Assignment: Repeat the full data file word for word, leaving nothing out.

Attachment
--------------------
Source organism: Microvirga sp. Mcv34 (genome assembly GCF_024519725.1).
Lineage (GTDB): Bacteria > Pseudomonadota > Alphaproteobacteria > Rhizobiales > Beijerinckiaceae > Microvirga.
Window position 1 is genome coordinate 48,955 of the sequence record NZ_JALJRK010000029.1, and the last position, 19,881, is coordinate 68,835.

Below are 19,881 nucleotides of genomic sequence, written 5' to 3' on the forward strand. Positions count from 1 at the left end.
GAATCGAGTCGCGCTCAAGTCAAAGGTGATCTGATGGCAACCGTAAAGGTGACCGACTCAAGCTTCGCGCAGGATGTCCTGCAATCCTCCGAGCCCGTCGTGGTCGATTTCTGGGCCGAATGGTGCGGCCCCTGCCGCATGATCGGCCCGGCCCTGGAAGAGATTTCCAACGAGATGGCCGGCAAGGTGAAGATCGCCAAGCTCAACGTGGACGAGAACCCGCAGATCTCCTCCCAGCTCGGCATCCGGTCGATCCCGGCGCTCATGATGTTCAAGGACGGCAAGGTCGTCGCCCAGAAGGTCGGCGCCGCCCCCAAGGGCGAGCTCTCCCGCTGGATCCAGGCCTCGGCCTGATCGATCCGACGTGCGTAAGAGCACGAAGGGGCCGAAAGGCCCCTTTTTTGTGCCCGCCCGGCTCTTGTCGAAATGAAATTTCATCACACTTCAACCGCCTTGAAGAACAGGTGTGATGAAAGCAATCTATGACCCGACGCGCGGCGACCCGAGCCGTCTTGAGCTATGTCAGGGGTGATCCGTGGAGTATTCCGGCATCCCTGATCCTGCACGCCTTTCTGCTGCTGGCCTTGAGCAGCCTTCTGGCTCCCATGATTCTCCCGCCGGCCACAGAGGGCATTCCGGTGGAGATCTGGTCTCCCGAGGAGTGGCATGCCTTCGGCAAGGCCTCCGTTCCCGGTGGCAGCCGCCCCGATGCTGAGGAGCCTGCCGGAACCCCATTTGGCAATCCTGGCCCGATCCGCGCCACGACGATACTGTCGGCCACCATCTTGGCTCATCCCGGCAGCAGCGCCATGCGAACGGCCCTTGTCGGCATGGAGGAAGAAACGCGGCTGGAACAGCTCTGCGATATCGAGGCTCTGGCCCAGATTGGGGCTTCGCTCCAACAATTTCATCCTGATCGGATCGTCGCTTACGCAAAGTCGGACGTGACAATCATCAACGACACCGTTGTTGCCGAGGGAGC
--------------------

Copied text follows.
Source organism: Microvirga sp. Mcv34 (genome assembly GCF_024519725.1).
Lineage (GTDB): Bacteria > Pseudomonadota > Alphaproteobacteria > Rhizobiales > Beijerinckiaceae > Microvirga.
Window position 1 is genome coordinate 48,955 of the sequence record NZ_JALJRK010000029.1, and the last position, 19,881, is coordinate 68,835.

Below are 19,881 nucleotides of genomic sequence, written 5' to 3' on the forward strand. Positions count from 1 at the left end.
GAATCGAGTCGCGCTCAAGTCAAAGGTGATCTGATGGCAACCGTAAAGGTGACCGACTCAAGCTTCGCGCAGGATGTCCTGCAATCCTCCGAGCCCGTCGTGGTCGATTTCTGGGCCGAATGGTGCGGCCCCTGCCGCATGATCGGCCCGGCCCTGGAAGAGATTTCCAACGAGATGGCCGGCAAGGTGAAGATCGCCAAGCTCAACGTGGACGAGAACCCGCAGATCTCCTCCCAGCTCGGCATCCGGTCGATCCCGGCGCTCATGATGTTCAAGGACGGCAAGGTCGTCGCCCAGAAGGTCGGCGCCGCCCCCAAGGGCGAGCTCTCCCGCTGGATCCAGGCCTCGGCCTGATCGATCCGACGTGCGTAAGAGCACGAAGGGGCCGAAAGGCCCCTTTTTTGTGCCCGCCCGGCTCTTGTCGAAATGAAATTTCATCACACTTCAACCGCCTTGAAGAACAGGTGTGATGAAAGCAATCTATGACCCGACGCGCGGCGACCCGAGCCGTCTTGAGCTATGTCAGGGGTGATCCGTGGAGTATTCCGGCATCCCTGATCCTGCACGCCTTTCTGCTGCTGGCCTTGAGCAGCCTTCTGGCTCCCATGATTCTCCCGCCGGCCACAGAGGGCATTCCGGTGGAGATCTGGTCTCCCGAGGAGTGGCATGCCTTCGGCAAGGCCTCCGTTCCCGGTGGCAGCCGCCCCGATGCTGAGGAGCCTGCCGGAACCCCATTTGGCAATCCTGGCCCGATCCGCGCCACGACGATACTGTCGGCCACCATCTTGGCTCATCCCGGCAGCAGCGCCATGCGAACGGCCCTTGTCGGCATGGAGGAAGAAACGCGGCTGGAACAGCTCTGCGATATCGAGGCTCTGGCCCAGATTGGGGCTTCGCTCCAACAATTTCATCCTGATCGGATCGTCGCTTACGCAAAGTCGGACGTGACAATCATCAACGACACCGTTGTTGCCGAGGGAGC